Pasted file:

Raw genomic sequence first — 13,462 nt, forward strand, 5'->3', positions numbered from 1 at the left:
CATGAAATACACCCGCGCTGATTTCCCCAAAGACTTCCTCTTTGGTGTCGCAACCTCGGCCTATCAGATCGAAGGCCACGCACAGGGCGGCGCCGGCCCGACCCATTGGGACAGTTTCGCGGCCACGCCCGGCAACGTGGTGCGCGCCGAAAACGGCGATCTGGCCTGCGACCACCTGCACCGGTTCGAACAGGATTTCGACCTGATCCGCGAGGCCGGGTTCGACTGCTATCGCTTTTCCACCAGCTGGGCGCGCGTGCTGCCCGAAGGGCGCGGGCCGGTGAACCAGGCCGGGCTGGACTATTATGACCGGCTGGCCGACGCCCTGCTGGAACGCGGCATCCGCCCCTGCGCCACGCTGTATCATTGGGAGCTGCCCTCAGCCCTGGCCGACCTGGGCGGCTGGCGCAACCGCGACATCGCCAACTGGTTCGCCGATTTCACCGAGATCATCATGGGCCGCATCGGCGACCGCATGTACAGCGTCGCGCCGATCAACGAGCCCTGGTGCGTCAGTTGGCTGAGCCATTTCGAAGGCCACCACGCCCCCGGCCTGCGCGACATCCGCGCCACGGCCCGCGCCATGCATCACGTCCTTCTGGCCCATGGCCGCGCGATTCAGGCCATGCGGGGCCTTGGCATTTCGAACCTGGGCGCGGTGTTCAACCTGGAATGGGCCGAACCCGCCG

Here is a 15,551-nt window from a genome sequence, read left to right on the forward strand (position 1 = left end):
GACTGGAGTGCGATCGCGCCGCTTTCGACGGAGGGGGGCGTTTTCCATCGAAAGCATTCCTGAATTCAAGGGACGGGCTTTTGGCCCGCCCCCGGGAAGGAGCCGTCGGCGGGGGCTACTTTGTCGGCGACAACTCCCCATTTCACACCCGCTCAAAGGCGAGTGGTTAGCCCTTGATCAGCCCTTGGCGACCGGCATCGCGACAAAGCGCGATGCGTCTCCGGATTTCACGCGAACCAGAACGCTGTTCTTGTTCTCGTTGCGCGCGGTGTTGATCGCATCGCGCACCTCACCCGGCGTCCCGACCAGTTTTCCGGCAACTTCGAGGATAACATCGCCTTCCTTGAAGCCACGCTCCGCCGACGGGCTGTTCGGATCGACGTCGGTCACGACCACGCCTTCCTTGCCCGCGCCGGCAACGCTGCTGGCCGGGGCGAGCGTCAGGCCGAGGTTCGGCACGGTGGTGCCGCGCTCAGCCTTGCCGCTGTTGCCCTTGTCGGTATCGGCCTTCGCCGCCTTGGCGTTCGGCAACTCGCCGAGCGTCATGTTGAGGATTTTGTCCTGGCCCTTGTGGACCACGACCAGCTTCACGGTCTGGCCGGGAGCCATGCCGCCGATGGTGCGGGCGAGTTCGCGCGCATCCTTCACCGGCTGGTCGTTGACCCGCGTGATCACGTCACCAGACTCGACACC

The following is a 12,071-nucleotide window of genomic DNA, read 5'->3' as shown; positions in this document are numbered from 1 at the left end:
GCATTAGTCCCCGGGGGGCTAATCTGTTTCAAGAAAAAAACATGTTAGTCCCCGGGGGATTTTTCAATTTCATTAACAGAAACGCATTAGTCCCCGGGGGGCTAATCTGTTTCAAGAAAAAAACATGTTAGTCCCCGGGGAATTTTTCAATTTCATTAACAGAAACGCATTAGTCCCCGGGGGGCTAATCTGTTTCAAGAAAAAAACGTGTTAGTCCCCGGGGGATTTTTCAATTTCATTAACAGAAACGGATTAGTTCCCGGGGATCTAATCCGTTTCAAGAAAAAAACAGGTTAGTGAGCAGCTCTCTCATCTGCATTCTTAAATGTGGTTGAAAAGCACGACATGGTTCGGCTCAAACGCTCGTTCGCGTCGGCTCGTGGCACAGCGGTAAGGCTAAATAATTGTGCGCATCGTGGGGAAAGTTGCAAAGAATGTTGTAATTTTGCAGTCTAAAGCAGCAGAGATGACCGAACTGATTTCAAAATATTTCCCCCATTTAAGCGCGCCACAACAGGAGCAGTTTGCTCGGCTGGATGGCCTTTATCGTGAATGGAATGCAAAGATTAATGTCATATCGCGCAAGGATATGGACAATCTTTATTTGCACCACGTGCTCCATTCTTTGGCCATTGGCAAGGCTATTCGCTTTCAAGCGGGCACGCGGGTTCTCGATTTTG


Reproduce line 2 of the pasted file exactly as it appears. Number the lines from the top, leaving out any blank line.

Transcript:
CATGAAATACACCCGCGCTGATTTCCCCAAAGACTTCCTCTTTGGTGTCGCAACCTCGGCCTATCAGATCGAAGGCCACGCACAGGGCGGCGCCGGCCCGACCCATTGGGACAGTTTCGCGGCCACGCCCGGCAACGTGGTGCGCGCCGAAAACGGCGATCTGGCCTGCGACCACCTGCACCGGTTCGAACAGGATTTCGACCTGATCCGCGAGGCCGGGTTCGACTGCTATCGCTTTTCCACCAGCTGGGCGCGCGTGCTGCCCGAAGGGCGCGGGCCGGTGAACCAGGCCGGGCTGGACTATTATGACCGGCTGGCCGACGCCCTGCTGGAACGCGGCATCCGCCCCTGCGCCACGCTGTATCATTGGGAGCTGCCCTCAGCCCTGGCCGACCTGGGCGGCTGGCGCAACCGCGACATCGCCAACTGGTTCGCCGATTTCACCGAGATCATCATGGGCCGCATCGGCGACCGCATGTACAGCGTCGCGCCGATCAACGAGCCCTGGTGCGTCAGTTGGCTGAGCCATTTCGAAGGCCACCACGCCCCCGGCCTGCGCGACATCCGCGCCACGGCCCGCGCCATGCATCACGTCCTTCTGGCCCATGGCCGCGCGATTCAGGCCATGCGGGGCCTTGGCATTTCGAACCTGGGCGCGGTGTTCAACCTGGAATGGGCCGAACCCGCCG